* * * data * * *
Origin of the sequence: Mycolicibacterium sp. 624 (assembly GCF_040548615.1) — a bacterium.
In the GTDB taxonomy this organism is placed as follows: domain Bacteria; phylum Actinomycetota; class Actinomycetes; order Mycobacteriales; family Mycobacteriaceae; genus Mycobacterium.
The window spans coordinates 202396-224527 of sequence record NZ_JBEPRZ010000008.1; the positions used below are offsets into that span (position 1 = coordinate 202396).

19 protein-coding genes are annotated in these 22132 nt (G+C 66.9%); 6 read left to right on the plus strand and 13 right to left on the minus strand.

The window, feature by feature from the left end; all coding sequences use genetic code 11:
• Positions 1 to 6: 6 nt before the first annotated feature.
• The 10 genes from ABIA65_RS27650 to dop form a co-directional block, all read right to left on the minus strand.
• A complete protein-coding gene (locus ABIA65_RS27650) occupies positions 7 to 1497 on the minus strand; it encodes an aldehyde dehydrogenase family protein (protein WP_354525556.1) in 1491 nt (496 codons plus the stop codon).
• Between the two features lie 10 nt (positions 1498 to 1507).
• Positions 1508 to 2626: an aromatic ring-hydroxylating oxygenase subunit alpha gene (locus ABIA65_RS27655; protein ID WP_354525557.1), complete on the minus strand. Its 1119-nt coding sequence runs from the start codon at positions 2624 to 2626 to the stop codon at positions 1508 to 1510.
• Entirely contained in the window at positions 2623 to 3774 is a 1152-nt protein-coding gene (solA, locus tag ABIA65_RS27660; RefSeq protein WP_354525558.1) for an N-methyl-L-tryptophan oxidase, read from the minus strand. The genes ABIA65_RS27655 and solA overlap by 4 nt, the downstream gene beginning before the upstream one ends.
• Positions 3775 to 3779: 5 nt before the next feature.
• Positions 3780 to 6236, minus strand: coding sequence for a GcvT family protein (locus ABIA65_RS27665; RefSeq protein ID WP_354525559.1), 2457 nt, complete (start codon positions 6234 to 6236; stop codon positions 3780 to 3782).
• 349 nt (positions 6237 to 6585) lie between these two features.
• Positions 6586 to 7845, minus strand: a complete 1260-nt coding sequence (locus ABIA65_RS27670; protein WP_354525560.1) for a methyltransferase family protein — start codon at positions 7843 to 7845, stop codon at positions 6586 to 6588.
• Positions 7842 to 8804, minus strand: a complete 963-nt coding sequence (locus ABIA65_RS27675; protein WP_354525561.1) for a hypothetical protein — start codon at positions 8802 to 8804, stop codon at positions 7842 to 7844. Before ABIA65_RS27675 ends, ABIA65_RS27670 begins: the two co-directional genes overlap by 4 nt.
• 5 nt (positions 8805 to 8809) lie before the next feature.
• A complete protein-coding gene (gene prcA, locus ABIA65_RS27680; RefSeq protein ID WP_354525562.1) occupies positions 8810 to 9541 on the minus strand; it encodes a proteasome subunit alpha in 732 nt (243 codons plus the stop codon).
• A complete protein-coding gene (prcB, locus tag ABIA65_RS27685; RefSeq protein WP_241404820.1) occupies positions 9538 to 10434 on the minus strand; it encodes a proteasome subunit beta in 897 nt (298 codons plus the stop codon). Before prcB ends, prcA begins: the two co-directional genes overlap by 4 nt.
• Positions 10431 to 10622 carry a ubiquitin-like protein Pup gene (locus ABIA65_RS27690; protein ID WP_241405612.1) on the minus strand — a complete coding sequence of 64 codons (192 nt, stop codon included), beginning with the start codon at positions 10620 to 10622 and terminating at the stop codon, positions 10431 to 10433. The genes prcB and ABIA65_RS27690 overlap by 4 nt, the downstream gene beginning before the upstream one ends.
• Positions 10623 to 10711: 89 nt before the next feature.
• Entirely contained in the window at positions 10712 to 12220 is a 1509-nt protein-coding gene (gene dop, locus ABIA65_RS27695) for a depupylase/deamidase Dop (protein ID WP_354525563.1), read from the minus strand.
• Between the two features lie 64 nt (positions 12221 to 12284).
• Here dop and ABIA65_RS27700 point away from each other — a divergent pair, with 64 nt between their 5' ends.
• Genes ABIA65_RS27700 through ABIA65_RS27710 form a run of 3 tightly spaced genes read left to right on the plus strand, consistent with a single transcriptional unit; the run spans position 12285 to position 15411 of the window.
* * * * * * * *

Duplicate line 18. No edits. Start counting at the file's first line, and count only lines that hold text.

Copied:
• A complete protein-coding gene (gene prcA, locus ABIA65_RS27680; RefSeq protein ID WP_354525562.1) occupies positions 8810 to 9541 on the minus strand; it encodes a proteasome subunit alpha in 732 nt (243 codons plus the stop codon).